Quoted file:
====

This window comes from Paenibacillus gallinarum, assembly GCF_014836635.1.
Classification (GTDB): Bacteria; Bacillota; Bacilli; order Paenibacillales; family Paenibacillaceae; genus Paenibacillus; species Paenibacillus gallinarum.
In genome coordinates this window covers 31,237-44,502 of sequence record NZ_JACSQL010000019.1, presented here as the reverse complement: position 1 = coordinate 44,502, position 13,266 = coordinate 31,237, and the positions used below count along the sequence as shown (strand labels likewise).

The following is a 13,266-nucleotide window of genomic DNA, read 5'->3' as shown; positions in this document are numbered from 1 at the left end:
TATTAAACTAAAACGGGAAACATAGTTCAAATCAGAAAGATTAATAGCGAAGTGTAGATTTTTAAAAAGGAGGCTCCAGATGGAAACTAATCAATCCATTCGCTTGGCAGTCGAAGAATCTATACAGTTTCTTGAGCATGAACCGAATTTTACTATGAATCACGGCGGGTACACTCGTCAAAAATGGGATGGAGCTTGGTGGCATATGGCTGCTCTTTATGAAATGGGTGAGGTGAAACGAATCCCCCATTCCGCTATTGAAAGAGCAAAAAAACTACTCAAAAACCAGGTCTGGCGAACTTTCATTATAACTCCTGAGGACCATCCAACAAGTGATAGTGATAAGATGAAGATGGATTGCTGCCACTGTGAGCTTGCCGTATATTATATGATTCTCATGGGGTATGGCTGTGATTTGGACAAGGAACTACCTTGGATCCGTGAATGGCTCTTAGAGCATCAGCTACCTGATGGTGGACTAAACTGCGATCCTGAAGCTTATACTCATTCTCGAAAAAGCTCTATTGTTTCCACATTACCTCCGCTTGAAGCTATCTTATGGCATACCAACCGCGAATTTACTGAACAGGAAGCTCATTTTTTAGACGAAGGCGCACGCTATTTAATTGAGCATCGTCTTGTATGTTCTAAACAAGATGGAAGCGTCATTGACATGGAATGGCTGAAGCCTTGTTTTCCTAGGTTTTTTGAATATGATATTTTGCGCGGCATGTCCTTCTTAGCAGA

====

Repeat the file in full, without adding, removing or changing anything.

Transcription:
This window comes from Paenibacillus gallinarum, assembly GCF_014836635.1.
Classification (GTDB): Bacteria; Bacillota; Bacilli; order Paenibacillales; family Paenibacillaceae; genus Paenibacillus; species Paenibacillus gallinarum.
In genome coordinates this window covers 31,237-44,502 of sequence record NZ_JACSQL010000019.1, presented here as the reverse complement: position 1 = coordinate 44,502, position 13,266 = coordinate 31,237, and the positions used below count along the sequence as shown (strand labels likewise).

The following is a 13,266-nucleotide window of genomic DNA, read 5'->3' as shown; positions in this document are numbered from 1 at the left end:
TATTAAACTAAAACGGGAAACATAGTTCAAATCAGAAAGATTAATAGCGAAGTGTAGATTTTTAAAAAGGAGGCTCCAGATGGAAACTAATCAATCCATTCGCTTGGCAGTCGAAGAATCTATACAGTTTCTTGAGCATGAACCGAATTTTACTATGAATCACGGCGGGTACACTCGTCAAAAATGGGATGGAGCTTGGTGGCATATGGCTGCTCTTTATGAAATGGGTGAGGTGAAACGAATCCCCCATTCCGCTATTGAAAGAGCAAAAAAACTACTCAAAAACCAGGTCTGGCGAACTTTCATTATAACTCCTGAGGACCATCCAACAAGTGATAGTGATAAGATGAAGATGGATTGCTGCCACTGTGAGCTTGCCGTATATTATATGATTCTCATGGGGTATGGCTGTGATTTGGACAAGGAACTACCTTGGATCCGTGAATGGCTCTTAGAGCATCAGCTACCTGATGGTGGACTAAACTGCGATCCTGAAGCTTATACTCATTCTCGAAAAAGCTCTATTGTTTCCACATTACCTCCGCTTGAAGCTATCTTATGGCATACCAACCGCGAATTTACTGAACAGGAAGCTCATTTTTTAGACGAAGGCGCACGCTATTTAATTGAGCATCGTCTTGTATGTTCTAAACAAGATGGAAGCGTCATTGACATGGAATGGCTGAAGCCTTGTTTTCCTAGGTTTTTTGAATATGATATTTTGCGCGGCATGTCCTTCTTAGCAGA